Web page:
It’s peach season! I grew up in Macon County, adjacent to Peach County, home to The Big Peach, a glorious seventy-five-foot tall peach mounted on a hundred-foot tall pole. When I was in high school, my school breaks were dictated by the season, as many of my classmates were the sons and daughters of farmers. I know and love Georgia peaches! The best way to eat a peach over the sink, with sweet juices running down your wrists. Peaches are serious business in Georgia.
Hot as Georgia Asphalt
I’ve described that Austin Texas in the summertime is like walking around in a rotisserie. Well, consider a South Georgia peach orchard the Instant Pot. The air is hot, steamy, and thick. Your sodden clothes become vacuum-sealed to your body in giant wet flaps. Wiggly waves of heat emanate from the red earth. Infinitesimal gnats menace your eyes, mouth, and ears. The beautiful soft golden down of a peach inexplicably transforms into micro shards of fiberglass insulation. The hellish trio of heat, an indefensible attack of insects, and the relentless itch is an effective blend for guaranteed misery. Ah, but that subtropical sunshine and rich red clay make for one of nature’s most precious gifts – the Georgia peach.
Where Do Peaches Come From?
According to the Clemson University Cooperative Extension, peaches originated in China over 3000 years ago. Spanish missionaries brought peaches to the New World in 1571 to what is now known as St. Simon’s Island, Georgia. History also tells us that Cherokee Indians grew peaches in the mid 1700’s. By the mid to late 1850s peaches were shipped by train out of the region. (Was this the beginning of the hard-as-a-rock grocery store peaches?)
Peaches are an important fruit crop in the agricultural economy of both Georgia and South Carolina. Both states have similar soil types and climate and grow many of the same cultivars. Georgia produces over 85 million pounds of peaches a year. Although Georgia doesn’t grow as many peaches as some other states, including South Carolina and California, it is deservedly known as “The Peach State.” In the late 1800s, a farmer in Marshallville (located about 20 minutes from where the Big Peach now stands) bred the infamous Elberta peach from the seed of a Chinese Cling peach. The peach industry took off from there, the state was tagged with the flavorful nickname, and the rest is sweet juicy history.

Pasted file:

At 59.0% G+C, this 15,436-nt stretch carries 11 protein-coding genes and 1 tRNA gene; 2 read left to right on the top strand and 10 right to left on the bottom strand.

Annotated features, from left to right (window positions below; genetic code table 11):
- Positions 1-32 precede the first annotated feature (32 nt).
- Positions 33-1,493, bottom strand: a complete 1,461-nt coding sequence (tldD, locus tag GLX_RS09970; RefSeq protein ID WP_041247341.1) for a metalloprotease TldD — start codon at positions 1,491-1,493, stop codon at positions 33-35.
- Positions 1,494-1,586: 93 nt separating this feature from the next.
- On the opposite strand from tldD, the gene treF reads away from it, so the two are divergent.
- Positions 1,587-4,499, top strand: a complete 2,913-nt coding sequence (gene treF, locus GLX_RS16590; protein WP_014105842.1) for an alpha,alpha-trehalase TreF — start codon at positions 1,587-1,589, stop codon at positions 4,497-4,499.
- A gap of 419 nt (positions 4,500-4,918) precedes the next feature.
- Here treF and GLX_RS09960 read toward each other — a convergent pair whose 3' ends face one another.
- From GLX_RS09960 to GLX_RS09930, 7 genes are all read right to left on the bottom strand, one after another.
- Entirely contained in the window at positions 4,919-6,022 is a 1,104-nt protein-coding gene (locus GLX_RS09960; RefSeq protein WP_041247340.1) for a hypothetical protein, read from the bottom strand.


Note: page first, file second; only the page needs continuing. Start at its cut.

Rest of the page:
Make-Ahead Nut Crumble
Each summer the women of my family would “put up peaches”. We’d can peaches, freeze peaches, and make peach jelly. Peaches are best to me eating out of hand or with a bowl of yogurt. I also like to add them to salads including this recipe for Chicken Salad. Sweet Peaches are tailormade to be an ingredient in BBQ Sauce, too. Check out my recipe for Bourbon Pork Chops with Peach BBQ Sauce.
On the sweet side, there is nothing like Homemade Peach Ice Cream and Peach Cobbler is a summer go-to dessert. In recent years I have tried to lighten things up a bit and have started keeping a jar of Make-Ahead Nut Crumble ready to go in the freezer to use as a topping. It may not seem like butter, sugar, flour, and nuts are actually lighter — but adding only a tablespoon of crumble topping per serving does exactly that and lets the sweet-tart floral flavor of the peaches shine through!
It’s super handy to have a jar of the Make-Ahead Nut Crumble at the ready. I put together a couple of cups at a time and am always ready to whip up a dessert. In this recipe, I sprinkle it atop of a peach tart, but it’s delicious on nearly any summer fruit in a tart form, or just on top of fruit served in a ramekin. And, if you want to serve a larger crumble it can work, too. One word of caution — a ramekin or cup of fruit likely only needs a pinch of sugar and maybe a splash of vanilla. However, if you are going to use this Make-Ahead Nut Crumble on a larger casserole, you will need to toss the fruit with a few tablespoons of flour or cornstarch to help soak up the extra juices.
Check out my video of how to prepare the Make-Ahead Nut Crumble and Peach Tart!
When is Peach Season in Georgia?
Peach season lasts in Georgia thru late summer so you need to enjoy these amazing fruits while they are in season. I love to pair almonds with peaches. Almonds and peaches are very closely related. Both are stone fruits or drupes of the genus Prunus, which encompasses peaches, plums, apricots, nectarines, and cherries. Other nuts can be used, as well.
Thanks so much for reading. I hope you are able to enjoy some luscious Georgia peaches this summer. To ORDER TREE-RIPE GEORGIA PEACHES make sure to check out the William L. Brown Market. They ship nationwide! Let me know what you think about the crumble. Stay safe and take care.
Bon Appétit, Y’all
PS To celebrate my new partnership with the William L. Brown Market we’re giving away a Baker’s Dozen box of peaches on my Instagram cookbook giveaway starting Friday July 10. Make sure to follow along over the weekend and enter to win! Look for the cover of Just Peachy by Belinda Smith Sullivan